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Diabetes Forecast

The Healthy Living Magazine

Readers' Diabetes Advice for Their Younger Selves

By Allison Tsai , ,

Chances are, the longer you’ve lived with diabetes, the more nuggets of knowledge you’ve gained. That’s why we asked for the pearls of diabetes wisdom you’d share with your younger self. Here’s what you had to say about living with diabetes:

Delia Jervier {Type 2}
Age diagnosed: 37
Current age: 45
City: Orlando, Florida

“Diet and exercise really do matter with type 2 control. I found that trying to be too strict didn’t help. But being educated about ‘good’ and ‘bad’ foods, reading labels, and making smart choices made a tremendous difference. I now know that a healthy balance between eating properly and exercising helps me stay in good control.” 

Marissa Bosworth {Type 1}
Age diagnosed: 17 when diagnosed with type 2; 31 when correctly diagnosed with type 1
Current age: 39
City: Baldwin Park, California

“Don’t get discouraged with the needle sticks from insulin shots and glucose testing. It’s the best route to provide you with the life you deserve—a healthy one! I also have my husband as my support. He helps me to stay positive when I get frustrated from the pain.”

Melodis Ford {Type 2}
Age diagnosed: 46
Current age: 55
City: Windmere, Florida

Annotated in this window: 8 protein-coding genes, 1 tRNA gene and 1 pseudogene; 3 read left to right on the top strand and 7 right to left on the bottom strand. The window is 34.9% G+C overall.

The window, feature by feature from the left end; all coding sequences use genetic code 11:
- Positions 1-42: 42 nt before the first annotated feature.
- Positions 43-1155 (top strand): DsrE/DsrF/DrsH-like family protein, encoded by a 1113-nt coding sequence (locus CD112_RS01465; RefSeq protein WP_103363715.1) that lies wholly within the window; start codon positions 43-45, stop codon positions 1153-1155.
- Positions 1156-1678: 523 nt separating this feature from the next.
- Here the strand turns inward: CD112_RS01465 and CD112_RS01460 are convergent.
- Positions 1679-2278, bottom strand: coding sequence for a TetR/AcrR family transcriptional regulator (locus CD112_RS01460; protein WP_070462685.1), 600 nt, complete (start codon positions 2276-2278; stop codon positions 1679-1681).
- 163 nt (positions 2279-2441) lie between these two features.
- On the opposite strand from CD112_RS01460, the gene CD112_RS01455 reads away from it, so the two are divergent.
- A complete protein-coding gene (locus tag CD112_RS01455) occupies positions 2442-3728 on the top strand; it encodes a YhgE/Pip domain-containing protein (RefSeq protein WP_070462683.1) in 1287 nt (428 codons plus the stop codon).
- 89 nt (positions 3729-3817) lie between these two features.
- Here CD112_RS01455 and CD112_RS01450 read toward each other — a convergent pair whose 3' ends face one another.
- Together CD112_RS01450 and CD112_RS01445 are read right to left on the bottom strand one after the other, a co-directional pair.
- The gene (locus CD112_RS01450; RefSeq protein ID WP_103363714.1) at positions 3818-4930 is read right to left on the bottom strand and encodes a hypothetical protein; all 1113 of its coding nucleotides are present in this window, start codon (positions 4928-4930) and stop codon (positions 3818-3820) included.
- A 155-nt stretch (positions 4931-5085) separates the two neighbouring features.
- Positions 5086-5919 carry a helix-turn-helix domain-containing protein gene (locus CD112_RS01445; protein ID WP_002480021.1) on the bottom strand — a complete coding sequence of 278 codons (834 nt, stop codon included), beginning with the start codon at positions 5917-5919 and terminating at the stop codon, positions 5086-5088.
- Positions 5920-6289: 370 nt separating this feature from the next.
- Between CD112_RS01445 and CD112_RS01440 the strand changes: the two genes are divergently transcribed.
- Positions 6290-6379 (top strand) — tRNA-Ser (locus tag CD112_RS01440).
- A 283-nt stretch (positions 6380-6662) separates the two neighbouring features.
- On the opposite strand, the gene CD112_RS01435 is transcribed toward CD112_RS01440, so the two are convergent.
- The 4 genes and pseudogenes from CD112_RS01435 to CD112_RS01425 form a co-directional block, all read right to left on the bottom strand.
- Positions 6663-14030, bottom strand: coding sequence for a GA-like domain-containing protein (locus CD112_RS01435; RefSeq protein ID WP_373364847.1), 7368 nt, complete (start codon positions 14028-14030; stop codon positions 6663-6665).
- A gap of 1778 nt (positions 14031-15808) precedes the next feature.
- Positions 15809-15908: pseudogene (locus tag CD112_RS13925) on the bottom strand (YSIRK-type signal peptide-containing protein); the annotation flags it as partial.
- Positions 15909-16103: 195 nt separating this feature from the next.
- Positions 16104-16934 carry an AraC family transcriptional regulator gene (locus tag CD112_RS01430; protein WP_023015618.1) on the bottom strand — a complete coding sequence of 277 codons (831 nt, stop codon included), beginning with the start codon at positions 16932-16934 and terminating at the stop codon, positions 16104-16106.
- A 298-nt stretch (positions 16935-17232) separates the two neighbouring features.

“You can continue to do all of the things you love to do, like traveling, cycling, golfing, and, yes, even eating. Don’t be discouraged when, despite your best efforts to fight the disease through better exercise and diet habits, you aren’t able to eradicate it. The important thing is to keep your diabetes in check by continuing to be active, eating sensibly, and enjoying life. I can’t emphasize enough that the more information and understanding you have about diabetes, the less anxiety you will have about this disease.”

Teresa Derby {Type 1}
Age diagnosed: 10
Current age: 27
City: Chicago

“When you begin pump therapy, there will be a short time when you will have to relearn how to have diabetes. Your highs will be different, and treating your lows will be different. You will find mini fanny packs that will match your bikini bottoms. You will find ways to thread your pump tubing through cocktail dresses. And you will seamlessly wear your pump with your wedding dress. Living with diabetes and the devices will become the new normal, and your daily routine will continue as such.”

Adam Burrack, PhD {Type 1}
Age diagnosed: 2
Current age: 33
City: Minneapolis

“I resisted going on an insulin pump till I was 20 and then resisted going on a continuous glucose monitor till I was 33. I would tell my high school self to not worry about data overload with the devices—more information leads to better-informed decisions. I would also tell my younger self to pursue his passions in science. I’ve pursued a master’s degree and a PhD and work in basic research studying how the immune system kills beta cells leading to type 1 diabetes.”

Brittany Marie {Type 1}
Age diagnosed: 11
Current age: 19
City: Coldwater, Michigan